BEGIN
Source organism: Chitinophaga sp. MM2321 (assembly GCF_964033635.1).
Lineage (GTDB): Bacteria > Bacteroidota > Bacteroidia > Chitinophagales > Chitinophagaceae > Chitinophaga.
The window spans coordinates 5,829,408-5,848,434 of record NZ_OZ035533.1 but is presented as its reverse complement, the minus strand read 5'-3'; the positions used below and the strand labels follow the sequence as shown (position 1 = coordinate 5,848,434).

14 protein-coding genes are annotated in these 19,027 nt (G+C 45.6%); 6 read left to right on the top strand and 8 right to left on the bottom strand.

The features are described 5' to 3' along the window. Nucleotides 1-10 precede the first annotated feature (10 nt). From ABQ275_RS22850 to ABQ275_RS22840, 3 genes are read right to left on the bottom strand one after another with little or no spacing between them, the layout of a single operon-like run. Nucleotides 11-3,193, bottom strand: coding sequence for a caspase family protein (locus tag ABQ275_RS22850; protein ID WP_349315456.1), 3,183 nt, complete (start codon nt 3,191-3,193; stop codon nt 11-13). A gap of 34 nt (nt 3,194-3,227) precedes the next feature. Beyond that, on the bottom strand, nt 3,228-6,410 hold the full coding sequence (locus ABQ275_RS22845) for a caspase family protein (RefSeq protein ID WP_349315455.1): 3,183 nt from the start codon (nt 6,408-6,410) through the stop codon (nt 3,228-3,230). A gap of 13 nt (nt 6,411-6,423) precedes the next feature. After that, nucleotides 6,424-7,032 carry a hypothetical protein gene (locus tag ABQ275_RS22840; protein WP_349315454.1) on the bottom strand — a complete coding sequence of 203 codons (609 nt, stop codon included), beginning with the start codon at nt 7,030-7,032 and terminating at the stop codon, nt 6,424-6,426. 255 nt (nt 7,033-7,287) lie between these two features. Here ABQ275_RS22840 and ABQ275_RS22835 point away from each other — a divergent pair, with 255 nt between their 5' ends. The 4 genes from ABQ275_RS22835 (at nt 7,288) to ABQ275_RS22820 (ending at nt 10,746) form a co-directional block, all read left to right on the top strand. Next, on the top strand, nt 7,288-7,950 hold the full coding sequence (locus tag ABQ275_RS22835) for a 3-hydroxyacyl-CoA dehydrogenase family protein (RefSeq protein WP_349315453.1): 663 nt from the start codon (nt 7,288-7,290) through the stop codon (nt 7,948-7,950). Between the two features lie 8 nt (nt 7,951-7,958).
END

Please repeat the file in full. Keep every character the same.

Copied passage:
Source organism: Chitinophaga sp. MM2321 (assembly GCF_964033635.1).
Lineage (GTDB): Bacteria > Bacteroidota > Bacteroidia > Chitinophagales > Chitinophagaceae > Chitinophaga.
The window spans coordinates 5,829,408-5,848,434 of record NZ_OZ035533.1 but is presented as its reverse complement, the minus strand read 5'-3'; the positions used below and the strand labels follow the sequence as shown (position 1 = coordinate 5,848,434).

14 protein-coding genes are annotated in these 19,027 nt (G+C 45.6%); 6 read left to right on the top strand and 8 right to left on the bottom strand.

The features are described 5' to 3' along the window. Nucleotides 1-10 precede the first annotated feature (10 nt). From ABQ275_RS22850 to ABQ275_RS22840, 3 genes are read right to left on the bottom strand one after another with little or no spacing between them, the layout of a single operon-like run. Nucleotides 11-3,193, bottom strand: coding sequence for a caspase family protein (locus tag ABQ275_RS22850; protein ID WP_349315456.1), 3,183 nt, complete (start codon nt 3,191-3,193; stop codon nt 11-13). A gap of 34 nt (nt 3,194-3,227) precedes the next feature. Beyond that, on the bottom strand, nt 3,228-6,410 hold the full coding sequence (locus ABQ275_RS22845) for a caspase family protein (RefSeq protein ID WP_349315455.1): 3,183 nt from the start codon (nt 6,408-6,410) through the stop codon (nt 3,228-3,230). A gap of 13 nt (nt 6,411-6,423) precedes the next feature. After that, nucleotides 6,424-7,032 carry a hypothetical protein gene (locus tag ABQ275_RS22840; protein WP_349315454.1) on the bottom strand — a complete coding sequence of 203 codons (609 nt, stop codon included), beginning with the start codon at nt 7,030-7,032 and terminating at the stop codon, nt 6,424-6,426. 255 nt (nt 7,033-7,287) lie between these two features. Here ABQ275_RS22840 and ABQ275_RS22835 point away from each other — a divergent pair, with 255 nt between their 5' ends. The 4 genes from ABQ275_RS22835 (at nt 7,288) to ABQ275_RS22820 (ending at nt 10,746) form a co-directional block, all read left to right on the top strand. Next, on the top strand, nt 7,288-7,950 hold the full coding sequence (locus tag ABQ275_RS22835) for a 3-hydroxyacyl-CoA dehydrogenase family protein (RefSeq protein WP_349315453.1): 663 nt from the start codon (nt 7,288-7,290) through the stop codon (nt 7,948-7,950). Between the two features lie 8 nt (nt 7,951-7,958).